Where to eat right now in the San Fernando Valley


The San Fernando Valley is a vast expanse — 34 neighborhoods, about 225 square miles, home to over a million and a half people — and those of us who live there or spend a lot of time there do get hungry. Contrary to what some folks might have you believe, there’s a lot of terrific food between Canoga Park and Studio City. Here are 24 places to eat very, very well.

Angel’s Tijuana Tacos: Angel’s is one of those glorious oases that you sometimes find at the side of the road in Los Angeles: a few tables, a trompo, a grill where folks are making corn tortillas and grilling chorizo, vats of salsa and guacamole. Order as many as you can, including at least one vampiro. 6148 Vineland Ave, North Hollywood; @angelstijuanatacos.

Vampiro tacos from Angels Tijuana Tacos.
(Mariah Tauger / Los Angeles Times)

Asanebo: Opened in 1991 by Tetsuya and Shunji Nakao, two brothers who were, with Nobu Matsuhisa, the opening chefs at Matsuhisa, Asanebo has long been one of the best sushi restaurants in town. Tetsuya is still there (his brother runs the also terrific Shunji in West L.A.). Order omakase — and get an order of fried fish bone chips. 11941 Ventura Blvd., Studio City; (818) 760-3348;

Barrel & Ashes: If you can’t get to Austin or Kansas City for your barbecue, but need a plate of good brisket and tri-tip closer to your Valley home, head to this vaguely hipsterized place on Ventura. Augment your meat pile with a Frito pie and an order of hoe cakes. It’s a pretty great place for a weekend brunch too. 11801 Ventura Blvd., Studio City; (818) 623-8883;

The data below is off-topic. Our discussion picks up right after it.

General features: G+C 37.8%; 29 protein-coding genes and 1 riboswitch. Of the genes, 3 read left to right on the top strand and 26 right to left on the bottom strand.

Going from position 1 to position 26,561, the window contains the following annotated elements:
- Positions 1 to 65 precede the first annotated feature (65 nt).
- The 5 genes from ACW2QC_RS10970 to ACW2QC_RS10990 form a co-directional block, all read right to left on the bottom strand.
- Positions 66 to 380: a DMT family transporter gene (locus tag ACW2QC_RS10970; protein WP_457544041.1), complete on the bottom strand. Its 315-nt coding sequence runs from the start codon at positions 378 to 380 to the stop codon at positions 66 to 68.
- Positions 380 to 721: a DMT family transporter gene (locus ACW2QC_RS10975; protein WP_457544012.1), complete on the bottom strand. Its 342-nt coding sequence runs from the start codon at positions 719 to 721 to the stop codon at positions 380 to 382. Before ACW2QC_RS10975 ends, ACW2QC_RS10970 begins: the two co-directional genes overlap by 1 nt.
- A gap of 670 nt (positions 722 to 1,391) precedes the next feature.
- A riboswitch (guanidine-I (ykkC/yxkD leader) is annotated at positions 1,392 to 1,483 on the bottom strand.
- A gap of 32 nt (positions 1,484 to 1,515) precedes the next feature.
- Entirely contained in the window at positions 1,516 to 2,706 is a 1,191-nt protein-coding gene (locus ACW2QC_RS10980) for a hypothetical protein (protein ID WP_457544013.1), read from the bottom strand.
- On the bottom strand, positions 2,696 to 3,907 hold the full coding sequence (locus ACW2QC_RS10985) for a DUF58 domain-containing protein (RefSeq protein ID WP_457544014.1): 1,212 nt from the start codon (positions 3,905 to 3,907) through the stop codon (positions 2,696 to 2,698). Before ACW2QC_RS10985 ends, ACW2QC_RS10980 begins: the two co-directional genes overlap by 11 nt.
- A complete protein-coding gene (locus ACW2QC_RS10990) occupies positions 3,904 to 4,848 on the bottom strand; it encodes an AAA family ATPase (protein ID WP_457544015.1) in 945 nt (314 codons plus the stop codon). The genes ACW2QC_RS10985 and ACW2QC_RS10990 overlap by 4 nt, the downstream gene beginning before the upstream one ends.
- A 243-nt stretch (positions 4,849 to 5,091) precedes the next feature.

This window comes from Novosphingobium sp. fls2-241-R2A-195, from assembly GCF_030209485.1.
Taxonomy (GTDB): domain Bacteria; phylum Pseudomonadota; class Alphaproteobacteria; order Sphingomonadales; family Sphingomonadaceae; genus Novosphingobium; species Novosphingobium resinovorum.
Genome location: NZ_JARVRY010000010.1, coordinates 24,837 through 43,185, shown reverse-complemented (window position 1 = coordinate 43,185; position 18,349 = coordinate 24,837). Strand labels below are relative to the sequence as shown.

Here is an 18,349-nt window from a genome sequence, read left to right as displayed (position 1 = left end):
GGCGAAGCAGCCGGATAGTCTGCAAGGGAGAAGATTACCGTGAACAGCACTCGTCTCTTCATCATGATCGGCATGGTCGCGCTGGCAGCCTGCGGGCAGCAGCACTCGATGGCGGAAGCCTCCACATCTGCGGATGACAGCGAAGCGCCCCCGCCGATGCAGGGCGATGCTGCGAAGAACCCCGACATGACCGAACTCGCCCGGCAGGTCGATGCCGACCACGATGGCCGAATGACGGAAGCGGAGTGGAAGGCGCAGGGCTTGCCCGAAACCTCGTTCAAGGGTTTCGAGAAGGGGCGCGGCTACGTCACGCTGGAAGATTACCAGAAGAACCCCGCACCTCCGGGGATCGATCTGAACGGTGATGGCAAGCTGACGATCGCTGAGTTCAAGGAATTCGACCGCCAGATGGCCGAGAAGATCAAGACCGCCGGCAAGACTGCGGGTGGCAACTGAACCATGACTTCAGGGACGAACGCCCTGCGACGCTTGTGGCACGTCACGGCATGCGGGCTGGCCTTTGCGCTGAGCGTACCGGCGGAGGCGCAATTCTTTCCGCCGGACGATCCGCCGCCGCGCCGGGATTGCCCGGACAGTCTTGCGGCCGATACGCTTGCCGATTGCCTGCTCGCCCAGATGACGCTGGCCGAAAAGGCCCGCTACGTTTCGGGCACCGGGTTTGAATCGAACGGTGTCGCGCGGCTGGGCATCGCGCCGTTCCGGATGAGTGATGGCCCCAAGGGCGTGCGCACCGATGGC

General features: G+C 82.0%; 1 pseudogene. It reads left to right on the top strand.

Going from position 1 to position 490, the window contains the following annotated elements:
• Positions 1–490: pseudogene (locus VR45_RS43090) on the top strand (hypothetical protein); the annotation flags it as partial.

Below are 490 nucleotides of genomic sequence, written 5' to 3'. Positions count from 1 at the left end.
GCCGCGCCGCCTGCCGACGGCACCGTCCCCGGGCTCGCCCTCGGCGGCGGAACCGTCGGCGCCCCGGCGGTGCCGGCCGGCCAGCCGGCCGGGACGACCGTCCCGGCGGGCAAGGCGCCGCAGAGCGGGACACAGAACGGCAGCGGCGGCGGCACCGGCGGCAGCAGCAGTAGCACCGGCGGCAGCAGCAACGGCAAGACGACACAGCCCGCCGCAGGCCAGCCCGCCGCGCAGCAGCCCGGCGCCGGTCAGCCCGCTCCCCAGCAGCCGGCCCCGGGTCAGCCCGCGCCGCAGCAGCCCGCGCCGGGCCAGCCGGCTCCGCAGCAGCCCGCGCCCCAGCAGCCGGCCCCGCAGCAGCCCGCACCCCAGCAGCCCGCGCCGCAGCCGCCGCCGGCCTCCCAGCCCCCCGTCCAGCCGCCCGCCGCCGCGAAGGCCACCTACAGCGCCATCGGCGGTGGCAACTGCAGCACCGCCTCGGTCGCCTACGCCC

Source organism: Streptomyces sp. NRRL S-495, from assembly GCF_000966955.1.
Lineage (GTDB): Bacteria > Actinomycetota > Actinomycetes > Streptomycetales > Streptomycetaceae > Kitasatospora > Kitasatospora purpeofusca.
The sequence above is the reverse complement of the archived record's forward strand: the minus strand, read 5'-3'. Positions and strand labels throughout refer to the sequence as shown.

The double cheeseburger from Bill's Burgers.
(Mariah Tauger / Los Angeles Times)

Bill’s Burgers: Bill Elwell has been making burgers at this roadside Van Nuys stand since the ’60s — burgers, cheeseburgers, bacon double cheeseburgers — but no fries. Locals, many of them kids, opt for bags of chips instead. Elwell, now in his 90s, is still flipping burgers on a grill that predates the stand. It’s cash only; the cash register is older than the grill and maybe Elwell himself. 14742 Oxnard St., Van Nuys; (818) 785-4086

Brent’s Deli: Open since the ’60s and still run by the Peskin family, Brent’s is seemingly always crowded with folks ordering blintzes, latkes, Reubens, smoked fish platters and bowls of matzoh ball soup. Even if you’ve ordered too many cheese blintzes, get a slice of the massive chocolate layer cake anyway, as you can always take it home and eat it for breakfast the next day. 19565 Parthenia St., Northridge; (818) 886-5679;


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Casa Vega: The Vega family has run this Mexican restaurant since 1956, when regulars included Cary Grant and Marlon Brando; these days, it’s Tom Hanks and Steven Spielberg. (More history: Patriarch Rafael Vega’s parents had a restaurant on Olvera Street in the ’30s.) The menu is old school: tacos, sopes, chicken mole, carne asada, flautas and plenty of tequila. And the atmosphere is retro too: tuxedoed waiters, Naugahyde banquettes and candlelight (the rooms are very dark indeed). Are there sombreros on the walls? Seasonal piñatas too. 13301 Ventura Blvd., Sherman Oaks; (818) 788-4868;